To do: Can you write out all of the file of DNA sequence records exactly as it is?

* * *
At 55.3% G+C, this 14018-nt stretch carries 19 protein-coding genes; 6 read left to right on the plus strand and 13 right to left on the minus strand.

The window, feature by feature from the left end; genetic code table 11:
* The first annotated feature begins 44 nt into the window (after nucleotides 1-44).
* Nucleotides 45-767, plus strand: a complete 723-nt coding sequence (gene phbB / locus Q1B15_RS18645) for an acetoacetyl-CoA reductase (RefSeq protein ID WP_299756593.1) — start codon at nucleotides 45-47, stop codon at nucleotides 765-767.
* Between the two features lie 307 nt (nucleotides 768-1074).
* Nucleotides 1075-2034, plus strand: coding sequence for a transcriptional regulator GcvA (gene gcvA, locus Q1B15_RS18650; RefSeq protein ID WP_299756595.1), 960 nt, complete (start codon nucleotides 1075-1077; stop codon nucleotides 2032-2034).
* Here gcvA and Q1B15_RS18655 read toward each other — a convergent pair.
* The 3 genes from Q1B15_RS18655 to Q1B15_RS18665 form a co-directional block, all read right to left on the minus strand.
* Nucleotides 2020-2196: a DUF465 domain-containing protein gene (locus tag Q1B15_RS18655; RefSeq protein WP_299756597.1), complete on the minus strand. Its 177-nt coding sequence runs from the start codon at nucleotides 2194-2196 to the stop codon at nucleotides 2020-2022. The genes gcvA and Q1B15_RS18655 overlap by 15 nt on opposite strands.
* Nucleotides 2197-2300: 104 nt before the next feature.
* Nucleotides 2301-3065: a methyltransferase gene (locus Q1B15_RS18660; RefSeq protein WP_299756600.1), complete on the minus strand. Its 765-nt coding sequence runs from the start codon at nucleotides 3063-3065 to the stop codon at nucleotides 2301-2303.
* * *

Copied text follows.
At 55.3% G+C, this 14018-nt stretch carries 19 protein-coding genes; 6 read left to right on the plus strand and 13 right to left on the minus strand.

The window, feature by feature from the left end; genetic code table 11:
* The first annotated feature begins 44 nt into the window (after nucleotides 1-44).
* Nucleotides 45-767, plus strand: a complete 723-nt coding sequence (gene phbB / locus Q1B15_RS18645) for an acetoacetyl-CoA reductase (RefSeq protein ID WP_299756593.1) — start codon at nucleotides 45-47, stop codon at nucleotides 765-767.
* Between the two features lie 307 nt (nucleotides 768-1074).
* Nucleotides 1075-2034, plus strand: coding sequence for a transcriptional regulator GcvA (gene gcvA, locus Q1B15_RS18650; RefSeq protein ID WP_299756595.1), 960 nt, complete (start codon nucleotides 1075-1077; stop codon nucleotides 2032-2034).
* Here gcvA and Q1B15_RS18655 read toward each other — a convergent pair.
* The 3 genes from Q1B15_RS18655 to Q1B15_RS18665 form a co-directional block, all read right to left on the minus strand.
* Nucleotides 2020-2196: a DUF465 domain-containing protein gene (locus tag Q1B15_RS18655; RefSeq protein WP_299756597.1), complete on the minus strand. Its 177-nt coding sequence runs from the start codon at nucleotides 2194-2196 to the stop codon at nucleotides 2020-2022. The genes gcvA and Q1B15_RS18655 overlap by 15 nt on opposite strands.
* Nucleotides 2197-2300: 104 nt before the next feature.
* Nucleotides 2301-3065: a methyltransferase gene (locus Q1B15_RS18660; RefSeq protein WP_299756600.1), complete on the minus strand. Its 765-nt coding sequence runs from the start codon at nucleotides 3063-3065 to the stop codon at nucleotides 2301-2303.